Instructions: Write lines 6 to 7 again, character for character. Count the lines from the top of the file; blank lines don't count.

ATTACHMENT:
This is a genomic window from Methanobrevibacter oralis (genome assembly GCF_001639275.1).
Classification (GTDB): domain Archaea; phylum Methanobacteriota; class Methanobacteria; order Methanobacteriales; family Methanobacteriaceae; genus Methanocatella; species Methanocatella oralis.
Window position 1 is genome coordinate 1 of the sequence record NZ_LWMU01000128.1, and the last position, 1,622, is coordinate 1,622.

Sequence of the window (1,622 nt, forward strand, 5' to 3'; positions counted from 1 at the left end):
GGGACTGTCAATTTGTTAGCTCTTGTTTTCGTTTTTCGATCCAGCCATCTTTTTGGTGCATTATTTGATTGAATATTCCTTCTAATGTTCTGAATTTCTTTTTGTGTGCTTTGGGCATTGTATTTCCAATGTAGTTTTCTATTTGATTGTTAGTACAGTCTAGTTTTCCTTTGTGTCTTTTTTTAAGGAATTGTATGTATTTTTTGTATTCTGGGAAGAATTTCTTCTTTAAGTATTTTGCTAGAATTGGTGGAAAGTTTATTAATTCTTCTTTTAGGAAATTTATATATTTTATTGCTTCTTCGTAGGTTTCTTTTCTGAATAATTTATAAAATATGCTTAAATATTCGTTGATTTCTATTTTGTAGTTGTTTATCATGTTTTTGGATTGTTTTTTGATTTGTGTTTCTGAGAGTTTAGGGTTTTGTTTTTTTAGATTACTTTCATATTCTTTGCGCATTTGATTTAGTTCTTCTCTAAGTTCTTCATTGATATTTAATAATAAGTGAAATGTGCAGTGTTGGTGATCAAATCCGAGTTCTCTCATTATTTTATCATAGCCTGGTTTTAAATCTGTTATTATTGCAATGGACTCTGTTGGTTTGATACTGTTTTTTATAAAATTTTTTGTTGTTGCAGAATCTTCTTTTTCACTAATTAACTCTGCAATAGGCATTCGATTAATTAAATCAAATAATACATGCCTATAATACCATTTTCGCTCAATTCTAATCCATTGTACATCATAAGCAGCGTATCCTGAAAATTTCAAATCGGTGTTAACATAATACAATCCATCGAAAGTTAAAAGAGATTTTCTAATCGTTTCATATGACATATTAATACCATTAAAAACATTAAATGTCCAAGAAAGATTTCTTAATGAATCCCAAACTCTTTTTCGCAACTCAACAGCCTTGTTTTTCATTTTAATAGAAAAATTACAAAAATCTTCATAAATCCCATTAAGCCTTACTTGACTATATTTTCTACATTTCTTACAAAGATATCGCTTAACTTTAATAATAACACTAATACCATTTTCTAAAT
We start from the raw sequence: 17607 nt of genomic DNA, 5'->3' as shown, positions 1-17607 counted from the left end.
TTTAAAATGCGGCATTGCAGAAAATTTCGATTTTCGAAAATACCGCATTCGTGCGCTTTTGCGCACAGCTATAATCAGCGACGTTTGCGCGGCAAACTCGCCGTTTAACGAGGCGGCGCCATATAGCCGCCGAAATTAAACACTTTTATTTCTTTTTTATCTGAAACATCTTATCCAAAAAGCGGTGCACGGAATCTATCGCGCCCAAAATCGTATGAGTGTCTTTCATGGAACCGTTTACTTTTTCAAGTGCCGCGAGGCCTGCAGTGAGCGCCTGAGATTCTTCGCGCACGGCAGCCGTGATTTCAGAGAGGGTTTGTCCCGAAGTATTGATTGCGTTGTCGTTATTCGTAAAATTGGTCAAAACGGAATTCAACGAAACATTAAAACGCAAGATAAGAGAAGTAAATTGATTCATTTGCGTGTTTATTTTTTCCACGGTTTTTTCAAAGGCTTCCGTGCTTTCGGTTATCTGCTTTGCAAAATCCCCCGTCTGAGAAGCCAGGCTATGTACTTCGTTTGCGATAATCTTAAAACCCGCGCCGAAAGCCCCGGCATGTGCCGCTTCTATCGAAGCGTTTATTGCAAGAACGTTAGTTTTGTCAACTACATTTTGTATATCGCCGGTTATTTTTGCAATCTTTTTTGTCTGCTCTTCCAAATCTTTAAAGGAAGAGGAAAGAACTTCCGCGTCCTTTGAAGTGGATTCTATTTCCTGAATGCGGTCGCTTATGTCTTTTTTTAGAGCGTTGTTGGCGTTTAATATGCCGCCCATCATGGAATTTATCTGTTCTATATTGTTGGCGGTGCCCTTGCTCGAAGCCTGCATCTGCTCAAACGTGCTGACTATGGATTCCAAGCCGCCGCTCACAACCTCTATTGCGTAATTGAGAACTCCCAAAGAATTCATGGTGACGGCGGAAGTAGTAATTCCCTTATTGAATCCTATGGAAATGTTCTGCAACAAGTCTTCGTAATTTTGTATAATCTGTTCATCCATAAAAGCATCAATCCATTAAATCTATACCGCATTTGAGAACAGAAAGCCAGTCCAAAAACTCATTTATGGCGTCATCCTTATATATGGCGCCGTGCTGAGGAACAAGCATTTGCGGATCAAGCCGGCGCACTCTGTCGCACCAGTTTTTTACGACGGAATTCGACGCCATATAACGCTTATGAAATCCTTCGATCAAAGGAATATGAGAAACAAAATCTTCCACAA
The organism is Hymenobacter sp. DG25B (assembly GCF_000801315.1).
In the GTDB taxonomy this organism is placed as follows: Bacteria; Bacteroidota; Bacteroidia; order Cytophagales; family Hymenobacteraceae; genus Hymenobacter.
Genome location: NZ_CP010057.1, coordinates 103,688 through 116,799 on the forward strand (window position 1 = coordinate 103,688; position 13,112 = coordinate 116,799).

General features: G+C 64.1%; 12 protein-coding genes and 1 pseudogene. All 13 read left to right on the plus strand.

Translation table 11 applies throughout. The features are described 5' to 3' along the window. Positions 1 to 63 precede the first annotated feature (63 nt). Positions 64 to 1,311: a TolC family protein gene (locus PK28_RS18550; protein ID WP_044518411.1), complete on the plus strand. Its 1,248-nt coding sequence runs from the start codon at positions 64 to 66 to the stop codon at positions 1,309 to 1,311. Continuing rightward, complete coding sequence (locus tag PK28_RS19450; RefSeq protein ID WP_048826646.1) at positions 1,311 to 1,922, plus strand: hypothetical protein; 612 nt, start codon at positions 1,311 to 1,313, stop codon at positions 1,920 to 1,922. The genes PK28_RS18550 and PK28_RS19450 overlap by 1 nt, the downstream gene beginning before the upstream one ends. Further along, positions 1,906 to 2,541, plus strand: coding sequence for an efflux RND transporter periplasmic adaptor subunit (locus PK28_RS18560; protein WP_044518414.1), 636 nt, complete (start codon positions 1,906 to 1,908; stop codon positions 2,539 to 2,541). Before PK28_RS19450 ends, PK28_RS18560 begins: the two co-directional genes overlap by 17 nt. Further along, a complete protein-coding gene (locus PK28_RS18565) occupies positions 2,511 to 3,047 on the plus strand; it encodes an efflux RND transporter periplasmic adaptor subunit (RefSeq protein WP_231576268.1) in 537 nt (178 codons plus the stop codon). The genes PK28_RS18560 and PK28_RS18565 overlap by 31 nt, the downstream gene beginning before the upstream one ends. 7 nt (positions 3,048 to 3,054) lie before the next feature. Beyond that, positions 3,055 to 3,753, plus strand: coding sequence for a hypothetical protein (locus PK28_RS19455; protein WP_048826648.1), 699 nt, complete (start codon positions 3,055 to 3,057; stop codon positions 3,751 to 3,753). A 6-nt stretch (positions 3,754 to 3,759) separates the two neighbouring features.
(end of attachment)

We start from the raw sequence: 17607 nt of genomic DNA, 5'->3' as shown, positions 1-17607 counted from the left end.
TTTAAAATGCGGCATTGCAGAAAATTTCGATTTTCGAAAATACCGCATTCGTGCGCTTTTGCGCACAGCTATAATCAGCGACGTTTGCGCGGCAAACTCGCCGTTTAACGAGGCGGCGCCATATAGCCGCCGAAATTAAACACTTTTATTTCTTTTTTATCTGAAACATCTTATCCAAAAAGCGGTGCACGGAATCTATCGCGCCCAAAATCGTATGAGTGTCTTTCATGGAACCGTTTACTTTTTCAAGTGCCGCGAGGCCTGCAGTGAGCGCCTGAGATTCTTCGCGCACGGCAGCCGTGATTTCAGAGAGGGTTTGTCCCGAAGTATTGATTGCGTTGTCGTTATTCGTAAAATTGGTCAAAACGGAATTCAACGAAACATTAAAACGCAAGATAAGAGAAGTAAATTGATTCATTTGCGTGTTTATTTTTTCCACGGTTTTTTCAAAGGCTTCCGTGCTTTCGGTTATCTGCTTTGCAAAATCCCCCGTCTGAGAAGCCAGGCTATGTACTTCGTTTGCGATAATCTTAAAACCCGCGCCGAAAGCCCCGGCATGTGCCGCTTCTATCGAAGCGTTTATTGCAAGAACGTTAGTTTTGTCAACTACATTTTGTATATCGCCGGTTATTTTTGCAATCTTTTTTGTCTGCTCTTCCAAATCTTTAAAGGAAGAGGAAAGAACTTCCGCGTCCTTTGAAGTGGATTCTATTTCCTGAATGCGGTCGCTTATGTCTTTTTTTAGAGCGTTGTTGGCGTTTAATATGCCGCCCATCATGGAATTTATCTGTTCTATATTGTTGGCGGTGCCCTTGCTCGAAGCCTGCATCTGCTCAAACGTGCTGACTATGGATTCCAAGCCGCCGCTCACAACCTCTATTGCGTAATTGAGAACTCCCAAAGAATTCATGGTGACGGCGGAAGTAGTAATTCCCTTATTGAATCCTATGGAAATGTTCTGCAACAAGTCTTCGTAATTTTGTATAATCTGTTCATCCATAAAAGCATCAATCCATTAAATCTATACCGCATTTGAGAACAGAAAGCCAGTCCAAAAACTCATTTATGGCGTCATCCTTATATATGGCGCCGTGCTGAGGAACAAGCATTTGCGGATCAAGCCGGCGCACTCTGTCGCACCAGTTTTTTACGACGGAATTCGACGCCATATAACGCTTATGAAATCCTTCGATCAAAGGAATATGAGAAACAAAATCTTCCACAA